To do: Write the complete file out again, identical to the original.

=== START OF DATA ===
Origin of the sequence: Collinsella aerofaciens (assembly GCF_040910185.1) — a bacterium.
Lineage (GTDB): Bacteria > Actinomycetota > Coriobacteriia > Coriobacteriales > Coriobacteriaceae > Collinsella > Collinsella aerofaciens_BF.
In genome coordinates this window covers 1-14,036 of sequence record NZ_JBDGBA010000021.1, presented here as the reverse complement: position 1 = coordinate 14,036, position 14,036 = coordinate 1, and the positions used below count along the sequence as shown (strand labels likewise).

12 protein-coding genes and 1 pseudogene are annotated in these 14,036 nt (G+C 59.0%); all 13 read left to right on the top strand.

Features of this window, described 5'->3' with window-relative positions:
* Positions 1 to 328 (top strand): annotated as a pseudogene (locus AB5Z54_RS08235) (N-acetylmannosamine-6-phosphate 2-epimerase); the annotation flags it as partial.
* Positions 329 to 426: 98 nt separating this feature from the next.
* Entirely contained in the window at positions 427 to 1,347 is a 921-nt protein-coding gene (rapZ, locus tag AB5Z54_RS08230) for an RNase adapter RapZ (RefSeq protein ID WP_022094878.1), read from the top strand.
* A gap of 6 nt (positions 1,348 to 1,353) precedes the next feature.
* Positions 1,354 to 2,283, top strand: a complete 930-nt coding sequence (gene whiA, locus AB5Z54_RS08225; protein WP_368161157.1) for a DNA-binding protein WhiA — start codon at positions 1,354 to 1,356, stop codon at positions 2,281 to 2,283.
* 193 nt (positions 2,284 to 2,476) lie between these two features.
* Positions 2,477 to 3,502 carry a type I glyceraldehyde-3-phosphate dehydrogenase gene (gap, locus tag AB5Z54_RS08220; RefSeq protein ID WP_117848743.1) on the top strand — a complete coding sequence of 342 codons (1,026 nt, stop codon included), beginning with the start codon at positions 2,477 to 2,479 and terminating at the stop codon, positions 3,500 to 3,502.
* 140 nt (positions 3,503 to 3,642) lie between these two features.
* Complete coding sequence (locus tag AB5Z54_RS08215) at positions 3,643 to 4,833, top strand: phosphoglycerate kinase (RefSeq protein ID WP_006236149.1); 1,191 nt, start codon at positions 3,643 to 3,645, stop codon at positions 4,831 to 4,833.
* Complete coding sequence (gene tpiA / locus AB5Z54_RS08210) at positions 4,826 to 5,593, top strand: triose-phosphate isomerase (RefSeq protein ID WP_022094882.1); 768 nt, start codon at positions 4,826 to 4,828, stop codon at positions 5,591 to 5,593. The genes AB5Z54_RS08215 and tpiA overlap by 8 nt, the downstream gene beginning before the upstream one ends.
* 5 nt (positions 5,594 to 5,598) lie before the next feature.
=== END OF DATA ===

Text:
Origin of the sequence: Collinsella aerofaciens (assembly GCF_040910185.1) — a bacterium.
Lineage (GTDB): Bacteria > Actinomycetota > Coriobacteriia > Coriobacteriales > Coriobacteriaceae > Collinsella > Collinsella aerofaciens_BF.
In genome coordinates this window covers 1-14,036 of sequence record NZ_JBDGBA010000021.1, presented here as the reverse complement: position 1 = coordinate 14,036, position 14,036 = coordinate 1, and the positions used below count along the sequence as shown (strand labels likewise).

12 protein-coding genes and 1 pseudogene are annotated in these 14,036 nt (G+C 59.0%); all 13 read left to right on the top strand.

Features of this window, described 5'->3' with window-relative positions:
* Positions 1 to 328 (top strand): annotated as a pseudogene (locus AB5Z54_RS08235) (N-acetylmannosamine-6-phosphate 2-epimerase); the annotation flags it as partial.
* Positions 329 to 426: 98 nt separating this feature from the next.
* Entirely contained in the window at positions 427 to 1,347 is a 921-nt protein-coding gene (rapZ, locus tag AB5Z54_RS08230) for an RNase adapter RapZ (RefSeq protein ID WP_022094878.1), read from the top strand.
* A gap of 6 nt (positions 1,348 to 1,353) precedes the next feature.
* Positions 1,354 to 2,283, top strand: a complete 930-nt coding sequence (gene whiA, locus AB5Z54_RS08225; protein WP_368161157.1) for a DNA-binding protein WhiA — start codon at positions 1,354 to 1,356, stop codon at positions 2,281 to 2,283.
* 193 nt (positions 2,284 to 2,476) lie between these two features.
* Positions 2,477 to 3,502 carry a type I glyceraldehyde-3-phosphate dehydrogenase gene (gap, locus tag AB5Z54_RS08220; RefSeq protein ID WP_117848743.1) on the top strand — a complete coding sequence of 342 codons (1,026 nt, stop codon included), beginning with the start codon at positions 2,477 to 2,479 and terminating at the stop codon, positions 3,500 to 3,502.
* 140 nt (positions 3,503 to 3,642) lie between these two features.
* Complete coding sequence (locus tag AB5Z54_RS08215) at positions 3,643 to 4,833, top strand: phosphoglycerate kinase (RefSeq protein ID WP_006236149.1); 1,191 nt, start codon at positions 3,643 to 3,645, stop codon at positions 4,831 to 4,833.
* Complete coding sequence (gene tpiA / locus AB5Z54_RS08210) at positions 4,826 to 5,593, top strand: triose-phosphate isomerase (RefSeq protein ID WP_022094882.1); 768 nt, start codon at positions 4,826 to 4,828, stop codon at positions 5,591 to 5,593. The genes AB5Z54_RS08215 and tpiA overlap by 8 nt, the downstream gene beginning before the upstream one ends.
* 5 nt (positions 5,594 to 5,598) lie before the next feature.